If you were to open up the Yad HaChazaka (his code of law), it would appear that if there is a time when there is a concerted effort to wipe out Judaism, then we would demand a Jew give up his life even for small things -- which would mean he couldn't claim to convert to another faith. (Now ask an interesting question, is a group like ISIS considered "a time of concerted effort", or just a band of individual rogues -- my sense is that if some poor hapless Jewish tourist got lost and found himself in the middle of ISIS-controlled Iraq, he could claim he bumped into some rogues and preserve his own life; whereas if God forbid an extremist Islamic group took over Israel, I'd call that "a time of concerted effort against our faith.") Yet in Maimonides' letters to Jews actually in such situations, of massive forced conversions to Islam (it was in Yemen then, I believe?), he told them to do whatever they needed to stay alive. There are some suggestions on how to resolve this, but at first glance, there may be a theoretical law on the books, but practically we recommend that people stay alive.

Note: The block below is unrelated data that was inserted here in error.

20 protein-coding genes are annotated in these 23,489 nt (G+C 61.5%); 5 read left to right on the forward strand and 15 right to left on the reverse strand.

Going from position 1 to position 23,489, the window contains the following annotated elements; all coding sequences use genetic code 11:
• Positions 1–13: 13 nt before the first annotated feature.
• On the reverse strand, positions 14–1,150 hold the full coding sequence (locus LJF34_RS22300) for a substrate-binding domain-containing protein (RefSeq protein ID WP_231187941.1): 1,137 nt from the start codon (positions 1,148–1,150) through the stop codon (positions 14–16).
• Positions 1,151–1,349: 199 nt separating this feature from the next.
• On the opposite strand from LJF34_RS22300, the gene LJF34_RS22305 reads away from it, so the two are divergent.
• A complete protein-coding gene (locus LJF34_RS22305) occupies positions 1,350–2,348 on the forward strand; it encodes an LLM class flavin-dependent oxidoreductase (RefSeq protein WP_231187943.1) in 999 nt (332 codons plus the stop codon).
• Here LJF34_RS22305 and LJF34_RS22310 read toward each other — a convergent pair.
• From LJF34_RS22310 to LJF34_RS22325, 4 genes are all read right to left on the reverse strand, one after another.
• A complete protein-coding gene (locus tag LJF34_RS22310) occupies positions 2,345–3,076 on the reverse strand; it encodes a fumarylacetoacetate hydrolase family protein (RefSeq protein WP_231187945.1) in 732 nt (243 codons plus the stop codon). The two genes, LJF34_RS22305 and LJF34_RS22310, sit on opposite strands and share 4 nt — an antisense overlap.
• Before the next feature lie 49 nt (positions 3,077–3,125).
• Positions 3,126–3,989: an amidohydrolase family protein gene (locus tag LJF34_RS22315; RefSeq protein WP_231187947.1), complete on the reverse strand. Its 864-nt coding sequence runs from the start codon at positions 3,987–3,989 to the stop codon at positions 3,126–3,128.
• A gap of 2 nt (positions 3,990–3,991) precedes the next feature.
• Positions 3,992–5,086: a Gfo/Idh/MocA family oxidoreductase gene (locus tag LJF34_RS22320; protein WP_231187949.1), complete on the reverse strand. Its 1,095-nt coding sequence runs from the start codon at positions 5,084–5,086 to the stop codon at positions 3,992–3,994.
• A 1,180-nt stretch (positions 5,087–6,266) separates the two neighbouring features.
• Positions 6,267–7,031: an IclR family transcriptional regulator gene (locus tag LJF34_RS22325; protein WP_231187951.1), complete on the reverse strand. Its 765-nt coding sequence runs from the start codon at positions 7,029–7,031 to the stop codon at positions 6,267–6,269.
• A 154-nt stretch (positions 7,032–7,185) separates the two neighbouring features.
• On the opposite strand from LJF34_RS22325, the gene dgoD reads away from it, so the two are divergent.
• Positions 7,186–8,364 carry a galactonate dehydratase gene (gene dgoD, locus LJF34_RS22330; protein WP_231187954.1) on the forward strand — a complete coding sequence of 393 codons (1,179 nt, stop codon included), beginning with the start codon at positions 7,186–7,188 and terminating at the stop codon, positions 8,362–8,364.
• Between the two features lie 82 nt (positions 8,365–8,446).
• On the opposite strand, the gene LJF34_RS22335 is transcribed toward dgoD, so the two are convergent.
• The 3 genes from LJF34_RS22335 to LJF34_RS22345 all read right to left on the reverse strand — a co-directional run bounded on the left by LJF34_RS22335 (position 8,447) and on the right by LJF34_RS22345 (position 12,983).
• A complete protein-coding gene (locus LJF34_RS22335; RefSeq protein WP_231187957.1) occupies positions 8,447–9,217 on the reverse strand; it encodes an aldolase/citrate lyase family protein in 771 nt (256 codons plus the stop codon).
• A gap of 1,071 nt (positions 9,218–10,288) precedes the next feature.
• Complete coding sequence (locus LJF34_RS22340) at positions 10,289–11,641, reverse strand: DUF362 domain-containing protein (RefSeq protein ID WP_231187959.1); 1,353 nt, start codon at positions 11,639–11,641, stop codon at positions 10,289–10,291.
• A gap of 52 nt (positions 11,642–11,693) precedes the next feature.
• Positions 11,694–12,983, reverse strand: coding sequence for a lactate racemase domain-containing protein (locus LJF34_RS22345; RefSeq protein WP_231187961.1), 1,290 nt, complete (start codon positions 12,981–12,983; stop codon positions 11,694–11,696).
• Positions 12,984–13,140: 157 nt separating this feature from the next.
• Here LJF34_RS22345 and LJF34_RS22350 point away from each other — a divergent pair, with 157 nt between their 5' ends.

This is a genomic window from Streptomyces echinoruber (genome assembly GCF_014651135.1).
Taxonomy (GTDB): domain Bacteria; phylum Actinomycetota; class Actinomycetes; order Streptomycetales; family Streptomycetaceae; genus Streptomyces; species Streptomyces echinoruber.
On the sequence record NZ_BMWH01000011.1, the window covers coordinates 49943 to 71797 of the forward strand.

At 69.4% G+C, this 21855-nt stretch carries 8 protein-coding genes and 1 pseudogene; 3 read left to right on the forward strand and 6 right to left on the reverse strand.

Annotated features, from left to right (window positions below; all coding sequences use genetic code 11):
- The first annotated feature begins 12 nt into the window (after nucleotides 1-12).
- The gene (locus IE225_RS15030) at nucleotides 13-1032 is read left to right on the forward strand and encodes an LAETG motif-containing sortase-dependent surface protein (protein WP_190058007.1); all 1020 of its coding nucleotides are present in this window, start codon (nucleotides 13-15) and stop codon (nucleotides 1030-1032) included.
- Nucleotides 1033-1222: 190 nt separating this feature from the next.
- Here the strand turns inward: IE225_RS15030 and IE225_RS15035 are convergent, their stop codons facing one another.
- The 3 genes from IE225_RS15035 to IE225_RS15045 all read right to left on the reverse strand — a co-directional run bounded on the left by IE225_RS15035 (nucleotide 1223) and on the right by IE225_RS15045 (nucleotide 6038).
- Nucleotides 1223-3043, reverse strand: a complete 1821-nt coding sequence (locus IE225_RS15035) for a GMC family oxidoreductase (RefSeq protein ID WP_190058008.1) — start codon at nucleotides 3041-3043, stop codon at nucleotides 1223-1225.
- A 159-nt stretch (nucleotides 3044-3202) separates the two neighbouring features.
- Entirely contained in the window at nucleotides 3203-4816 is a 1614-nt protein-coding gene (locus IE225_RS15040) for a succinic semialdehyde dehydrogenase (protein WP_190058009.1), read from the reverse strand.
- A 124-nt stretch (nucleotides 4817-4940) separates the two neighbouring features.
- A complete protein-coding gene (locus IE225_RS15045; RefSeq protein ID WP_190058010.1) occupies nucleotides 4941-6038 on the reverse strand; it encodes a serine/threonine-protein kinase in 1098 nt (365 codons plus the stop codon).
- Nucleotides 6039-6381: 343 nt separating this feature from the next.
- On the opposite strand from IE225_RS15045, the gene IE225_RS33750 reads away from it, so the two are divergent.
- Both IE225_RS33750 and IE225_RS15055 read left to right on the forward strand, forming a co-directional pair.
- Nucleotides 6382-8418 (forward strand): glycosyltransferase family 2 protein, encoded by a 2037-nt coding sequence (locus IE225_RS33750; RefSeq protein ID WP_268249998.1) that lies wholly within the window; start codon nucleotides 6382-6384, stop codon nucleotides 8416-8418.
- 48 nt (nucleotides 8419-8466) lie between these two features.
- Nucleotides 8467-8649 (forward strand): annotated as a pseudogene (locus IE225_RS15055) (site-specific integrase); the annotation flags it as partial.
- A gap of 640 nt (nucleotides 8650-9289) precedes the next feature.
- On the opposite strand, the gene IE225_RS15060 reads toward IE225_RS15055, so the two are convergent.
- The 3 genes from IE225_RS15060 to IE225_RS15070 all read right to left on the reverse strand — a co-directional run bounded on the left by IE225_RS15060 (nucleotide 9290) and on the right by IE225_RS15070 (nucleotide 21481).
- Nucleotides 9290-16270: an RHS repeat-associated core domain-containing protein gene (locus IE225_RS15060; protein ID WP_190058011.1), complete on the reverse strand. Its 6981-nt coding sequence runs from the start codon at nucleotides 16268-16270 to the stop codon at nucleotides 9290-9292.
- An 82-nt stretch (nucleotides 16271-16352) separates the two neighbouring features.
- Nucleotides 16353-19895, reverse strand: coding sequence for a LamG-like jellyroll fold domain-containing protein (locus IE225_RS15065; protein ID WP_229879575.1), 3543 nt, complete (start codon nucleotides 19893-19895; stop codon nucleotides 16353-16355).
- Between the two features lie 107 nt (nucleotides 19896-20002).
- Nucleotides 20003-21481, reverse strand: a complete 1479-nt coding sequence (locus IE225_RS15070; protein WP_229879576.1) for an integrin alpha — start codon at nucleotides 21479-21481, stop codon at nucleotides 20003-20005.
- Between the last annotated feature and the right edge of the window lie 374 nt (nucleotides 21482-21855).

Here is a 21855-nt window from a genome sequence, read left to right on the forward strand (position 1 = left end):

Note that the Jews of medieval France and Germany chose death over conversion to Christianity, whereas many from Spain a few centuries later chose to become crypto-Jews. It's been observed that the Ashkenazic vs. Spanish commentaries on the Binding of Isaac actually mirror these differing attitudes towards martrydom.

  • So, in theory, better for Jews to die as Jews than to eliminate Jews by conversion and have them forgotten. However, in reality people usually choose to stay alive? – Ely Beau Eastman Aug 17 '14 at 3:26
  • I don't know the history in depth but I think that in the case of Igerret Teiman no one was neither killed or converted as the RamBam was able to put a stop to the decree. As mentioned above Igerret HaSHamad would be the more appropriate source for the answer. – eramm Aug 19 '14 at 14:09
  • @eramm thank you. To whom was Igeret HaShmad addressed? – Shalom Aug 19 '14 at 16:00